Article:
In the estuary 100 yards from our deck, 18+ Egrets, Great Blue Herons, and Wood Storks have gathered in mid-day prayer at low tide.
They’re facing the same direction like worshipers in a mosque, or a church, or a choir facing a Maestro before the downbeat that opens the symphony. They stand perfectly still. Their heads are raised, looking up, focused on the sun as it moves the day from sunrise to mid-day to sundown to the night that will be broken again, as always, with daybreak.
The estuary is part of a tidal river that leaves the wide bay beyond our porch shallow and nearly empty at low tide. A feast of mud, oysters, clams, and small fish enough to satisfy them all. In the morning they turn their prayer mats to the East and give thanks for the new day. From noon to three, they look up, slowly turning their mats from East to South to West, unaware of the smell of smoke billowing up into the VRBO renters’ temporary shelter from the owners below, the cheap plastic chair that broke under me on the balcony, or the sceptic tank that overflowed onto the driveway after five inches of rain the other day.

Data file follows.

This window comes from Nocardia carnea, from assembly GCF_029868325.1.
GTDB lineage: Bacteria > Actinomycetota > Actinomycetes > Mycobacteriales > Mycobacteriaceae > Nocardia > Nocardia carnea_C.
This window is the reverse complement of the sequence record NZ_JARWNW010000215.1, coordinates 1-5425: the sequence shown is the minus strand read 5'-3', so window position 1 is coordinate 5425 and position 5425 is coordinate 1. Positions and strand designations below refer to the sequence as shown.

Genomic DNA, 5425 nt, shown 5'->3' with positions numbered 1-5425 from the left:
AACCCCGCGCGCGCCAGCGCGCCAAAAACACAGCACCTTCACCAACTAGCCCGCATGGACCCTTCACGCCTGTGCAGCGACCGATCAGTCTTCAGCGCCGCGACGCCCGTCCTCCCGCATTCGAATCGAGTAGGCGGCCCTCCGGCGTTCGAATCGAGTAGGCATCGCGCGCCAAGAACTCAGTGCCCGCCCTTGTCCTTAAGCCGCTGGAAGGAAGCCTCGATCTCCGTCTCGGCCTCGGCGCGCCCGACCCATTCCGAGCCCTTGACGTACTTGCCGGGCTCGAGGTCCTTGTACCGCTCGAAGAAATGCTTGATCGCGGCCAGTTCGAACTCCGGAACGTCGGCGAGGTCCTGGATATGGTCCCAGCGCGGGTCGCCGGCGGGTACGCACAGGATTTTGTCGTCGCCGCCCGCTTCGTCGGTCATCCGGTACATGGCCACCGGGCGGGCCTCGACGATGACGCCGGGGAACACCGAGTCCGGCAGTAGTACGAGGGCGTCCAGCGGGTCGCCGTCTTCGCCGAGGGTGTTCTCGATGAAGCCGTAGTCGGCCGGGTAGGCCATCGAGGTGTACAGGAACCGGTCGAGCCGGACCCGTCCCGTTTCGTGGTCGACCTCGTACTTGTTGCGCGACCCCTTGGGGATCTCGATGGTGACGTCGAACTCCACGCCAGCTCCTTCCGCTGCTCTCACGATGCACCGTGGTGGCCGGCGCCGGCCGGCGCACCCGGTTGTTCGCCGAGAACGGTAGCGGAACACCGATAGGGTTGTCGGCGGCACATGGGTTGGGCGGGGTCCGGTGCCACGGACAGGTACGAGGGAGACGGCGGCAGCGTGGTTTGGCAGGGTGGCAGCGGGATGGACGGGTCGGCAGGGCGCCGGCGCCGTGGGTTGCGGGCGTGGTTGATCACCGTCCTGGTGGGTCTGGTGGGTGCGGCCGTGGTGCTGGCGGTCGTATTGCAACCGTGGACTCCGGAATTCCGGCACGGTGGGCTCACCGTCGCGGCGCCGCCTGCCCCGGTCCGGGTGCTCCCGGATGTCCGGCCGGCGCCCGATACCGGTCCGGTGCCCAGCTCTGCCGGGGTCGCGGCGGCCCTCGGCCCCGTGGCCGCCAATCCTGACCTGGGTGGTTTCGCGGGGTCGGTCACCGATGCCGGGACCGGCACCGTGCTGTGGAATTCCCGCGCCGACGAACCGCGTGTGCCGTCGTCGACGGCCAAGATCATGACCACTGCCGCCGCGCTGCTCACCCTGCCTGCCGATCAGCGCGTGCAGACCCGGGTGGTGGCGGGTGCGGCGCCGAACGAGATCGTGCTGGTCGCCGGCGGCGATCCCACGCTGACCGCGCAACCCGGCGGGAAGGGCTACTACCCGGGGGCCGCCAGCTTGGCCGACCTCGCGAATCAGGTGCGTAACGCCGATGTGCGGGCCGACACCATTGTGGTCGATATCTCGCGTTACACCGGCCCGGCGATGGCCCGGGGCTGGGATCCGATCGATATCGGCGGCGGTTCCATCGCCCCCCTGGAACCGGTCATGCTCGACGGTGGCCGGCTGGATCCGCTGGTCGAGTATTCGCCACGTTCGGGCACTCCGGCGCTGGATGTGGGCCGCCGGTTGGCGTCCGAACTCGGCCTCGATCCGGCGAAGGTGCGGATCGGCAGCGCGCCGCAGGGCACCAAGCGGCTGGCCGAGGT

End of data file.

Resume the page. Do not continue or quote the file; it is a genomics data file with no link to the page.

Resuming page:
Today I want to be an Egret or a Great Blue Heron. We came here to sit in the sun like the birds, to be more natural at thanksgiving, freer from the plastic, the smoke, the greed, the cold. I’ve decided to be a Great Blue Heron, an Egret, or maybe one of the forgiving, cooing mourning doves perched on the telephone wire between our place and the estuary bay.
Life is good! Life is for the birds!
- Gordon C. Stewart, Snowbird, Tampa, FL, January 20, 2016.